Your NMIH-0030 H-Bridge product (10 of those) also seems to be suitable for my application. I assume that in addition to 10 PWM signals, IsoPod(TM) and ServoPod(TM) can also concurrently produce Dir (direction) signals. (Can you confirm this please?)
Is it also possible on to decode multiple channel RC pulse streams (see http://www.veetail.com/HowRCworks3.shtml ) with IsoPod(TM) and ServoPod(TM)?
Thank you
Albert Goodwill albertgoodwill at gmail com
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In my opinion, nothing else comes close for motion control.
The IsoPod(TM), ServoPod(TM), have two built in hardware quadrature inputs that only do quadrature decoding. They share pins with some of the timers. There are 16 timers, 14 with pins. The 16-bit timers are programmable and can do the function of quadrature as well. They can be concatenated to give a full 32-bits of quadrature.
So you can do the 6 channels of quadrature in hardware by using the two built-ins and four timer channels. You still have a couple timers left over for other purposes. By hardware, I mean, once set up, you only have to read them when you want the answer. There is no software burden on the processor to have these channels coming in. I have some code examples for setting up 32-quadrature decodes. I use 6 channels input on the Panavision Back Pan Plus movie crane, so I know it works and works well. In fact, I even use the other timers to pull the velocity of the signal by doing pulse width timing on all channels.
I'm not absolutely certain IsoMax(TM) can handle that many channels of PID. It rather matters how often you want updates. Perhaps at 100 updates per second, I'd think there is a good chance of operating in purely high level.
Then NMIH-0030 is not my favorite H-bridge because the PWM upper limit is low, in the audio range. I much prefer the NMIH-0050, which is more robust, and we've tested at higher rates. Depends on your motors. Coreless are low inductance and need higher PWM frequencies or they will be operating in the resistive range, which is pure waste of power.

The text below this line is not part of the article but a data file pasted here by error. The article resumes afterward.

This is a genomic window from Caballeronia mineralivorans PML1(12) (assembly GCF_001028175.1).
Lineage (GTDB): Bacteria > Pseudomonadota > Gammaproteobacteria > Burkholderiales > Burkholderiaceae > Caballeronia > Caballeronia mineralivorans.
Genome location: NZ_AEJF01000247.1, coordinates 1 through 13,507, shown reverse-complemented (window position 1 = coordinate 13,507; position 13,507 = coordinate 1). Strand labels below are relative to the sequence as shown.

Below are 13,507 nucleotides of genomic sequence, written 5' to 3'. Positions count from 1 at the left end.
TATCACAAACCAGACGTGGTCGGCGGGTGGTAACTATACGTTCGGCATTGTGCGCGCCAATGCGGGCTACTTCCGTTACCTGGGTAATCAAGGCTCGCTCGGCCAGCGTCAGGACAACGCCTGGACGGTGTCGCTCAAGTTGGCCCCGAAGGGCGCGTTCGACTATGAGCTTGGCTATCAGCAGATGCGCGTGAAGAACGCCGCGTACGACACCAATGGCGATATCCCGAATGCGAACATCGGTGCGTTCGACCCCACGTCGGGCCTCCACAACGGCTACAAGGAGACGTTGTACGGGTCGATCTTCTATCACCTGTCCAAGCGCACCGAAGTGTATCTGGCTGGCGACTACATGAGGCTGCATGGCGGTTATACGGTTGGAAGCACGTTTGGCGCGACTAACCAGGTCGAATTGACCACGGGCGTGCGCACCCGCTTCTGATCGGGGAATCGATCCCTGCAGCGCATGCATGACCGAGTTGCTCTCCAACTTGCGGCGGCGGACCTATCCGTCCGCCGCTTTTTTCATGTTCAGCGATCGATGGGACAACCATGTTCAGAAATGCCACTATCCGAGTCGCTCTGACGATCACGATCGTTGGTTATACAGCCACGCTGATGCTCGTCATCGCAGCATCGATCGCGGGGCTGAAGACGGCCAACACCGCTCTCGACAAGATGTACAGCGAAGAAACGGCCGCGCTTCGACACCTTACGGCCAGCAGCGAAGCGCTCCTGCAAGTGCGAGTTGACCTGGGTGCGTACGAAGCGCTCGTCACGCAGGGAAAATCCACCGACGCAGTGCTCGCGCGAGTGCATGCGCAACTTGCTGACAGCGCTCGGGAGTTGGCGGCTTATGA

Have you looked into Locked Anti Phase (LAP)? With a single PWM line you can send both direction and power. At 50% the wheel is locked, at 25% it is half power one way, and at 75% it is half power the other way. Again, we've set up the NMIN-0050 to be able to operate off of LAP adding an inverter to the board. Since it isn't my favorite, I don't remember how the NMIN-0030 is set up for LAP.
But either LAP, or complementary, or PWM on one line or another at a time, you have to control the direction of the motor, and may have to reverse a line when crossing zero, if you use, say, a PWM line for power and a port line for direction. Only LAP and complementary PWM take care of themselves that way.
Yes, it is also possible to decode RC pulse streams. The timers are again wonderfully configureable, and can be used in a processor hands- off mode to measure the width of a pulse. Being able to reliably pull a string of pulse widths out though, may depend on getting back to the stream often enough, and that may depend on how loaded your processor is with the PID routines. Again I have some code examples of pulling the pulse width on a single servo channel, and we've got support in the language for doing that measurement.
Randy
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RMDumse wrote:

It is pretty easy to decode the entire stream of RC pulses with the DSP56F807, but you need to open up the RC receiver to do it. I started with a pair of timers, but I think it is just using one of them now (it has been several years since I coded that). All of the servo signals are available on a single signal just before the decoder part of the receiver. The decoder is either a shift register or a Johnson counter depending on the receiver design. In either case, the composite signal is used as the clock to the counter or shift register.
BobH
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On Sat, 06 Sep 2008 06:40:16 -0700, Albert Goodwill wrote:

Our FPGA cards with SoftDMC firmware can currently drive 8 servo motors/card at ~20 KHz PID update rate, 10 would be a minor hack. about 16 axis worth of control hardware/CPU will fit in a 400K FPGA
Peter Wallace Mesa Electronics